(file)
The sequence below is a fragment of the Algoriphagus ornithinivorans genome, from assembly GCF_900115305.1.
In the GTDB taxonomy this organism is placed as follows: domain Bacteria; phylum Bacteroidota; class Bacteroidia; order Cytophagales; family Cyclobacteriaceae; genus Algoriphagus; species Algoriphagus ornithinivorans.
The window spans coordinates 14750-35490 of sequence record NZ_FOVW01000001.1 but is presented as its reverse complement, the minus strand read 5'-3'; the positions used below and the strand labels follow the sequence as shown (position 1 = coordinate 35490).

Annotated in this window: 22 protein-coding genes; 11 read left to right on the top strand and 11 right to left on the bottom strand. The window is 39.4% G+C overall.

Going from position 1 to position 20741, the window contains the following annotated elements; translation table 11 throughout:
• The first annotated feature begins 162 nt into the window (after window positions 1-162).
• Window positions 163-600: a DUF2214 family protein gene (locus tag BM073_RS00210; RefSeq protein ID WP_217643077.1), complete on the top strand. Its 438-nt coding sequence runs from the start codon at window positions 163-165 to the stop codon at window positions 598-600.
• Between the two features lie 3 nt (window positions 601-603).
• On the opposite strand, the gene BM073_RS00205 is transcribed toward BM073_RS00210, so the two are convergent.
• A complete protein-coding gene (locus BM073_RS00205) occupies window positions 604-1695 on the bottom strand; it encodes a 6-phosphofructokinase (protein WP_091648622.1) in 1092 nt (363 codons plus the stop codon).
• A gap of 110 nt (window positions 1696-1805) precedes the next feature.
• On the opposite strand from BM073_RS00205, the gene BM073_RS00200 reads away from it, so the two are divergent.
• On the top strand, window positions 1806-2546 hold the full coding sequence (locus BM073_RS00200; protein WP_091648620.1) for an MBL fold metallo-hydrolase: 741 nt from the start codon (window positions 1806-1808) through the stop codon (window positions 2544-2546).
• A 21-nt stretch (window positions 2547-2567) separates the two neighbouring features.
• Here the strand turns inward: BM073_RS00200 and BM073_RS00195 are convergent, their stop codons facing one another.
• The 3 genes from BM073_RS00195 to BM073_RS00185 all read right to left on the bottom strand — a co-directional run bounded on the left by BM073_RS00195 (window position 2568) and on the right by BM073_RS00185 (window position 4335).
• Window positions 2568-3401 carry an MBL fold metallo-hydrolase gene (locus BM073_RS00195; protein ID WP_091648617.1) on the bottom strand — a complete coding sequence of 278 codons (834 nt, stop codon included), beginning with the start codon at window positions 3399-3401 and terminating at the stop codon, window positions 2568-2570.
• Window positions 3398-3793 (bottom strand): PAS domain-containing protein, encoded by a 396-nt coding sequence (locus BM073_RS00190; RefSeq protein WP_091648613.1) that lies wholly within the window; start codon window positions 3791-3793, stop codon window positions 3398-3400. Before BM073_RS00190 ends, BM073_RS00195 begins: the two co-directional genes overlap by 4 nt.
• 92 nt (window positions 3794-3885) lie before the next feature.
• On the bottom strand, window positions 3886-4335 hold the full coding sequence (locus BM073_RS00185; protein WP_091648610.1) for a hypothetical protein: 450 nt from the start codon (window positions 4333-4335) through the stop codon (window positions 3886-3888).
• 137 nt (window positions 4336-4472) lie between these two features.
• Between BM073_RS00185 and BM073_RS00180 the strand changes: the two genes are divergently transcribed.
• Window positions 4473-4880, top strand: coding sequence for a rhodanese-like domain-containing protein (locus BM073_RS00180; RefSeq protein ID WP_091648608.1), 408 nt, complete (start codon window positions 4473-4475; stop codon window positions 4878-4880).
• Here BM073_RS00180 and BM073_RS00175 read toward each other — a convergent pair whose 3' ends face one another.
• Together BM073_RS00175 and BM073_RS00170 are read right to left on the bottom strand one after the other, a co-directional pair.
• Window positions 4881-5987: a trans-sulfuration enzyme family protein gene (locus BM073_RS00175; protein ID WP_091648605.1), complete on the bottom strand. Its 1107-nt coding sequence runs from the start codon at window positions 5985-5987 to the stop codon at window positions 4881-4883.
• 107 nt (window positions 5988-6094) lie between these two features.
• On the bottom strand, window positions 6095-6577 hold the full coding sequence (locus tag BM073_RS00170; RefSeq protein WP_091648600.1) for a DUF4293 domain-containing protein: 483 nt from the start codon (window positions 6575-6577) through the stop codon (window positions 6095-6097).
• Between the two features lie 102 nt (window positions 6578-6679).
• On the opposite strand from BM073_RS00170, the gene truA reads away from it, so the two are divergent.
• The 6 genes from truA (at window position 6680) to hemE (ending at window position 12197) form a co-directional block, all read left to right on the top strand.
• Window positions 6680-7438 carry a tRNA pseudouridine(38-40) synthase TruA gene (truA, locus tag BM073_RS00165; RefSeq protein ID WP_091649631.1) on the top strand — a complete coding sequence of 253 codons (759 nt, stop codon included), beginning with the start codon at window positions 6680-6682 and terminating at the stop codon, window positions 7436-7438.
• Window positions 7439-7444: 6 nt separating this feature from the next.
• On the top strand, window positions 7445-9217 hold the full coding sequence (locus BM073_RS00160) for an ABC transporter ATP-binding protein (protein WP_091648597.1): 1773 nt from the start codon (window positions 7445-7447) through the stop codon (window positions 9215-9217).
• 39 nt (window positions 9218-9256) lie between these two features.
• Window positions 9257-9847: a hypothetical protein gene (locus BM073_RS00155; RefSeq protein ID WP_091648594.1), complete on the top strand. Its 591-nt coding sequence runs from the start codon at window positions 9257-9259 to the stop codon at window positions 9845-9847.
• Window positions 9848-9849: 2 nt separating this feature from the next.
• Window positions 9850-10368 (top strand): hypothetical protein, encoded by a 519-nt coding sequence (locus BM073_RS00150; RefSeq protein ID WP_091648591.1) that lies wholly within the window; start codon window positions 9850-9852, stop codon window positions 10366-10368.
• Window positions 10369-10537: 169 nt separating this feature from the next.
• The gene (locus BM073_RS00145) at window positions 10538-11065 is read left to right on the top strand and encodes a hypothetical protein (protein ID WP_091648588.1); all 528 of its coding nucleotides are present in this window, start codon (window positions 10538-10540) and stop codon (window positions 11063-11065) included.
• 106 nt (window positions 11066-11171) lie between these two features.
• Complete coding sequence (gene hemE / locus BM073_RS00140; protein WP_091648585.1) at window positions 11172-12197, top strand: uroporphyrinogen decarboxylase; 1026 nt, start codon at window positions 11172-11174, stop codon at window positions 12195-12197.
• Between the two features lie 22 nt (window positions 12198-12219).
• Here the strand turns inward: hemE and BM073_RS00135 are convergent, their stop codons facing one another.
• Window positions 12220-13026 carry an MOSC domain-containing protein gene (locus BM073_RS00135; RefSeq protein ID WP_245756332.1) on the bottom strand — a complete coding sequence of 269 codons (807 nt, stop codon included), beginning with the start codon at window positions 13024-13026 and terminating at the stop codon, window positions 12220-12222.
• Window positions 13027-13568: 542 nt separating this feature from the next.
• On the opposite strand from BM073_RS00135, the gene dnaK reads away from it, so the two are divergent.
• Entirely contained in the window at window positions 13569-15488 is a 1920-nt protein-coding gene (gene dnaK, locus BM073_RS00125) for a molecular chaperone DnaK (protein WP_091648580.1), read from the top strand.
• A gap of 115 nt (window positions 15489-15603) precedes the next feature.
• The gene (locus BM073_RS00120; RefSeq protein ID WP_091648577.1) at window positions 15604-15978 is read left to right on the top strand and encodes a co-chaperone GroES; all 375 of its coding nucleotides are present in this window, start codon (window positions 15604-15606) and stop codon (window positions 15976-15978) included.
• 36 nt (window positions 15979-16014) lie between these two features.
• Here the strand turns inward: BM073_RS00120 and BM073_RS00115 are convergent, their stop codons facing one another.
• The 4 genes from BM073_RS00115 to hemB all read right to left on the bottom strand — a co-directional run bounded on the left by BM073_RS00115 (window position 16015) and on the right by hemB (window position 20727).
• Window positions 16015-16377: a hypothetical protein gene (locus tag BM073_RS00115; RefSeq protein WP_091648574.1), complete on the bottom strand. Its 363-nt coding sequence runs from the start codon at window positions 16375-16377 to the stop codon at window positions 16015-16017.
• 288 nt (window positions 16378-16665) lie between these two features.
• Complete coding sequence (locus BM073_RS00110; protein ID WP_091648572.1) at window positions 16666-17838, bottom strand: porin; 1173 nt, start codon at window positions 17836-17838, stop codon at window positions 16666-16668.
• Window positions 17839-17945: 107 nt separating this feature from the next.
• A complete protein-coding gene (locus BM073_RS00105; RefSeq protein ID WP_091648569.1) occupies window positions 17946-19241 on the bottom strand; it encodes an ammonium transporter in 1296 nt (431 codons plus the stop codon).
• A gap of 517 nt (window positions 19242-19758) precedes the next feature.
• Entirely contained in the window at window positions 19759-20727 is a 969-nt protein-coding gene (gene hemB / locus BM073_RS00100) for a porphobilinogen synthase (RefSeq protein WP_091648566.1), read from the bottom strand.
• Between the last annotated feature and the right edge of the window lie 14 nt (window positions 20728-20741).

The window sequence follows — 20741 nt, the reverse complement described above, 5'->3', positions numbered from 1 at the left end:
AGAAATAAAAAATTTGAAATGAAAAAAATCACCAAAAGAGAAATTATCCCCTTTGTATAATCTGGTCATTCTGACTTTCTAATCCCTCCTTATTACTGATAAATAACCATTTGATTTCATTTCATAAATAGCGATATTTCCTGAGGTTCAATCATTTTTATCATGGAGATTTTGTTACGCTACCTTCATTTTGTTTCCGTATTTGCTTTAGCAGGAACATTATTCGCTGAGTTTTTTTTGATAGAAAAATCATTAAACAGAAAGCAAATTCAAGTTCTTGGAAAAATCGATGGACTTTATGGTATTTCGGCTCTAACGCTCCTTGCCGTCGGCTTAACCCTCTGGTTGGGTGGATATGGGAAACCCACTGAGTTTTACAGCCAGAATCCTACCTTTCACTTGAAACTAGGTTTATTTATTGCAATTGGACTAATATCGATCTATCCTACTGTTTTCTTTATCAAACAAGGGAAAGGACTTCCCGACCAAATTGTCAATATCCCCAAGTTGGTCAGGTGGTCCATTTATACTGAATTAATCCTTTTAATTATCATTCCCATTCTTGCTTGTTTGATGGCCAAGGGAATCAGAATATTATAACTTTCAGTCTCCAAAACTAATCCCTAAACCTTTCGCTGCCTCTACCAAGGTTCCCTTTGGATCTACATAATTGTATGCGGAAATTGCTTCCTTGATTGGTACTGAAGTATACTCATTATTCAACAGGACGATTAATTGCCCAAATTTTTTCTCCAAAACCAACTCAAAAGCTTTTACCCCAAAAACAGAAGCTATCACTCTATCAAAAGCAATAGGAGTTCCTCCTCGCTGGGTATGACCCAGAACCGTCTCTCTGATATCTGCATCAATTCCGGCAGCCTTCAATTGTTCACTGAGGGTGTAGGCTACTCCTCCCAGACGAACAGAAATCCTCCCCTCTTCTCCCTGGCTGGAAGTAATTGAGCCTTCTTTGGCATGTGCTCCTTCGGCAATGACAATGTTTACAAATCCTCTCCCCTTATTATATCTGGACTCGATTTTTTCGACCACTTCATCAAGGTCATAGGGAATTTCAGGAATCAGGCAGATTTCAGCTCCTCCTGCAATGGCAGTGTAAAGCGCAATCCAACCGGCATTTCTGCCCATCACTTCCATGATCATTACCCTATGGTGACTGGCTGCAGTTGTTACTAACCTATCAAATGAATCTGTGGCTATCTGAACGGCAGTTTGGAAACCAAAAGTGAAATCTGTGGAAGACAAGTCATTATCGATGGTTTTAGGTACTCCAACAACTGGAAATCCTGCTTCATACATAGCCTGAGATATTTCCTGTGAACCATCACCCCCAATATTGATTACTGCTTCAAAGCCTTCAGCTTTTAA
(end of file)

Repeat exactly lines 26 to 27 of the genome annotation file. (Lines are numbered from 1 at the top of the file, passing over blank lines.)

• Window positions 4881-5987: a trans-sulfuration enzyme family protein gene (locus BM073_RS00175; protein ID WP_091648605.1), complete on the bottom strand. Its 1107-nt coding sequence runs from the start codon at window positions 5985-5987 to the stop codon at window positions 4881-4883.
• 107 nt (window positions 5988-6094) lie between these two features.